Summoned to the Douro by his estate manager, Jacinto gradually discards the tedium of this sophisticated life for the simple rural pleasures of the Douro, finding purpose in a new connection with the local people and throwing himself into projects to improve their lives.
Três Bagos Grande Escolha Tinto, Douro DOC 2014, Lavradores de Feitoria
Três Bagos wines are emblematic of the Douro region. ‘Baga’ is the Portuguese word for berry, and the wines are made from three grape varieties, from three vineyards, across the Douro.
With Três Bagos, Lavradores de Feitoria’s winemaker Paulo Ruão showcases the complexity it is possible to achieve in the best Douro wines.
The Grande Escolha is a characteristic Douro field blend, made from vines over sixty years old. Vinification takes place in traditional granite ‘lagares’, with the wine aged for 14 months in French oak. The 2014 has intense notes of cassis, mint and blackberry, and an appealing finesse on the palate.
This powerful and elegant wine is ready for immediate drinking, although it will certainly continue to improve in the bottle.
Pintas Character Tinto, Douro DOC 2016, Wine & Soul
Sandra Tavares da Silva and Jorge Serodio Borges, owners and winemakers at Wine & Soul, have made field blends one of the hallmarks of their outstanding wines. Pintas Character Tinto is a field blend made from old vines and more than 30 different grape varieties. The grapes are foot trodden in stone ‘lagares’ and the wine aged for 18 months in French oak. With notes of raspberry, black cherry and plums, this rich and powerful red, full of freshness and ripe fruit, offers a lingering velvety finish, with beautifully integrated tannins.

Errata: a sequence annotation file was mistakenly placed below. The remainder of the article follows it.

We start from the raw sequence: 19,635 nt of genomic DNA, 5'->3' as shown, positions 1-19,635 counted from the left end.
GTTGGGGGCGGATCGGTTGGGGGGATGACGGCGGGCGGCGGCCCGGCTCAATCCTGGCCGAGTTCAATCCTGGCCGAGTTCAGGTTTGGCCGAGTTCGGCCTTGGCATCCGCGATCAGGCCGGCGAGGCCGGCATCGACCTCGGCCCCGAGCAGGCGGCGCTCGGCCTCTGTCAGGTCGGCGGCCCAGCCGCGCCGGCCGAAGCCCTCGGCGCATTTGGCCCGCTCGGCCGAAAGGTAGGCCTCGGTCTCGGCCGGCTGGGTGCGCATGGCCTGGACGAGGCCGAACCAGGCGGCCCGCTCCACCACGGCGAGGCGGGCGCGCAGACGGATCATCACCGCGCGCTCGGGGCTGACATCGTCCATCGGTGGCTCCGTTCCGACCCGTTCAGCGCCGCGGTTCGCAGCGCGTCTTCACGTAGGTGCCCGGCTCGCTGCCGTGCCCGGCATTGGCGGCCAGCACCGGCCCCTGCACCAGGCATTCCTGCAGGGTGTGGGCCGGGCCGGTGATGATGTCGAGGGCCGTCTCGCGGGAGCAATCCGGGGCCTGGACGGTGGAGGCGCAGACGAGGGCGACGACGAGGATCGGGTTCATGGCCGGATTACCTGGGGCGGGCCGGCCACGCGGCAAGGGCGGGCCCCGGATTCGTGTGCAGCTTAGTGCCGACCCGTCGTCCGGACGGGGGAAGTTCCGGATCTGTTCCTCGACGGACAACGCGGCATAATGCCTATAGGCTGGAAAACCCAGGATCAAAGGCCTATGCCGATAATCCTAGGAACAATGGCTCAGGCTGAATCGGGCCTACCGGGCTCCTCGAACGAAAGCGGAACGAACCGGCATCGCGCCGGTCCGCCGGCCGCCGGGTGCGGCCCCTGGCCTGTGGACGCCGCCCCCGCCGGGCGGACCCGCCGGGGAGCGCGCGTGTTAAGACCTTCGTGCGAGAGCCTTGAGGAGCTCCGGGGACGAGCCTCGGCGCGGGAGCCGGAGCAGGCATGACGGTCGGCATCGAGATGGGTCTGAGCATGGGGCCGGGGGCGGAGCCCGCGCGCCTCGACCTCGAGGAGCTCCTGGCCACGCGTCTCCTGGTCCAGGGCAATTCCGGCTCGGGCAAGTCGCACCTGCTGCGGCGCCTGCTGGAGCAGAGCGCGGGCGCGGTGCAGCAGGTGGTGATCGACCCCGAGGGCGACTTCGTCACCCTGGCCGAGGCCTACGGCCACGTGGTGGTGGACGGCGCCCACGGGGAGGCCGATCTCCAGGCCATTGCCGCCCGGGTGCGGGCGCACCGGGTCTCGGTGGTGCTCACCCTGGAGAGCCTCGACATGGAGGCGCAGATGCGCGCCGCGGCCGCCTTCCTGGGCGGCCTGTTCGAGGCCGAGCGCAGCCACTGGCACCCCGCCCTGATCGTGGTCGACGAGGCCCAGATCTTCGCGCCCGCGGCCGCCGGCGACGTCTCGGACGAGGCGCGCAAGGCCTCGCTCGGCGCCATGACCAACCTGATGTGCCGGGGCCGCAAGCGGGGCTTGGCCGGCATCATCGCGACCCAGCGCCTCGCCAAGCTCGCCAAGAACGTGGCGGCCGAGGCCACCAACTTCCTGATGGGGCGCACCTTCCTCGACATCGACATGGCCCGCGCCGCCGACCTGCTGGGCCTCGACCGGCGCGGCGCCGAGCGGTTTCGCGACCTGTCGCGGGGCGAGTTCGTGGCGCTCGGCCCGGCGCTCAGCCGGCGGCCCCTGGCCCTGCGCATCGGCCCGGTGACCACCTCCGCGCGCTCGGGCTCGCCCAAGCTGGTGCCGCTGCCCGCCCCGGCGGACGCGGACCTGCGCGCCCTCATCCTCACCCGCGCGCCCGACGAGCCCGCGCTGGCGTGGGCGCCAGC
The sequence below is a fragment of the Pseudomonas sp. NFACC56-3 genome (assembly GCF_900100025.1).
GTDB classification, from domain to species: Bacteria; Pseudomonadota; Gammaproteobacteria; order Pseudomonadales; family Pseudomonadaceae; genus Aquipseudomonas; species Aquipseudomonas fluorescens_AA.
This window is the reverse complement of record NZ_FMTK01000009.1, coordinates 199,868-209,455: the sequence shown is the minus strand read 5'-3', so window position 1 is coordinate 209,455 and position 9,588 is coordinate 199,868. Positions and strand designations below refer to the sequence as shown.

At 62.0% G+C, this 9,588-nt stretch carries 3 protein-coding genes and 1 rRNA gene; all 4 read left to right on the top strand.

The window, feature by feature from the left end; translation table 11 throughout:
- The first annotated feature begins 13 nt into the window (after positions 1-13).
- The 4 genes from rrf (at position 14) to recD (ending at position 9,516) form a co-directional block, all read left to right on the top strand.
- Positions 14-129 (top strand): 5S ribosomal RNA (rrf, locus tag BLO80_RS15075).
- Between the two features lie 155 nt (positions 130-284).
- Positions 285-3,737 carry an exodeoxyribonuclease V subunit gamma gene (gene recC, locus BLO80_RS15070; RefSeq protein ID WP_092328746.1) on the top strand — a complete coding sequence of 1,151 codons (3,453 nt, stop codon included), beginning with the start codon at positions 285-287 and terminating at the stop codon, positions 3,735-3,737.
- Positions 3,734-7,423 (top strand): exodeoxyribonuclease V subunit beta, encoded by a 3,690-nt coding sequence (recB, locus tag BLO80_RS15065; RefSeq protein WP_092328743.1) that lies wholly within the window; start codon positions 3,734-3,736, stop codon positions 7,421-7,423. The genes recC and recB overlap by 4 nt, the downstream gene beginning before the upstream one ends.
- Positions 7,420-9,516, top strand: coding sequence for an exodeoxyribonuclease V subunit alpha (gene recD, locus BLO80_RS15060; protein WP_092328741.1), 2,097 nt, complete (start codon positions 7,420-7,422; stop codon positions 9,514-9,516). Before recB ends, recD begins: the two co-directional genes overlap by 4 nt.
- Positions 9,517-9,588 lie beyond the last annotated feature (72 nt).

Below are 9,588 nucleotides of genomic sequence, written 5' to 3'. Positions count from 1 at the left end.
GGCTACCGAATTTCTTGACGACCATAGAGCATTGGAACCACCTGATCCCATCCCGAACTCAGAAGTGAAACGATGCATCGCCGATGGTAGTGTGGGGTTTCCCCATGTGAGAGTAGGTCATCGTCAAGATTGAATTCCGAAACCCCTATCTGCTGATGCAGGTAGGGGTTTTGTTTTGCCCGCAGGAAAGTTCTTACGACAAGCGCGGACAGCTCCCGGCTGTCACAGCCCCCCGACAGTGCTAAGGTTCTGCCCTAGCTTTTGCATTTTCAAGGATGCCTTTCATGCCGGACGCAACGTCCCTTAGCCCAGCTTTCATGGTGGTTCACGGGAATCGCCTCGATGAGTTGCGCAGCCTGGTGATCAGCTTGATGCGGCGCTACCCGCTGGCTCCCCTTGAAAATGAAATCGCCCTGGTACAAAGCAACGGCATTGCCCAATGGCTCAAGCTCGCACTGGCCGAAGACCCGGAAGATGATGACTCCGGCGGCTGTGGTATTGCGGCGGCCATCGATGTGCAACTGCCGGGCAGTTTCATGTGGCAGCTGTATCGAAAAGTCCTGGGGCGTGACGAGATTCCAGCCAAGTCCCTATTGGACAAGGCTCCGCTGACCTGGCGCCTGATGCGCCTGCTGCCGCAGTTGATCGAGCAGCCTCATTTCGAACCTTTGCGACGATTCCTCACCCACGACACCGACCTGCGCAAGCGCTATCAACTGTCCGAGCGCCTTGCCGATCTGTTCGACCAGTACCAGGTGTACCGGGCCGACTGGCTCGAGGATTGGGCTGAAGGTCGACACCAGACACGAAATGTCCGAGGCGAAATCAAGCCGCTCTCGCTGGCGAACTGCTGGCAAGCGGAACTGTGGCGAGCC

The 2016, already very enjoyable drinking, will reward you with a few additional years in the bottle.
Bastardo Tinto, Douro 2017, Conceito
An attractive red, made from 5 hectares of the early ripening Bastardo vine, planted 50 years ago in the Douro uplands by the grandfather of Conceito’s owner, Rita Marques. Foot trodden in granite lagares and aged for 10 months in stainless steel vats, this comparatively light wine for the Douro at 13% of alcohol has spicy aromas and a round, glycerine mouth, making it a perfect accompaniment for Asian foods.
The 2017 is already drinking well.
Charme, Douro DOC 2016, Niepoort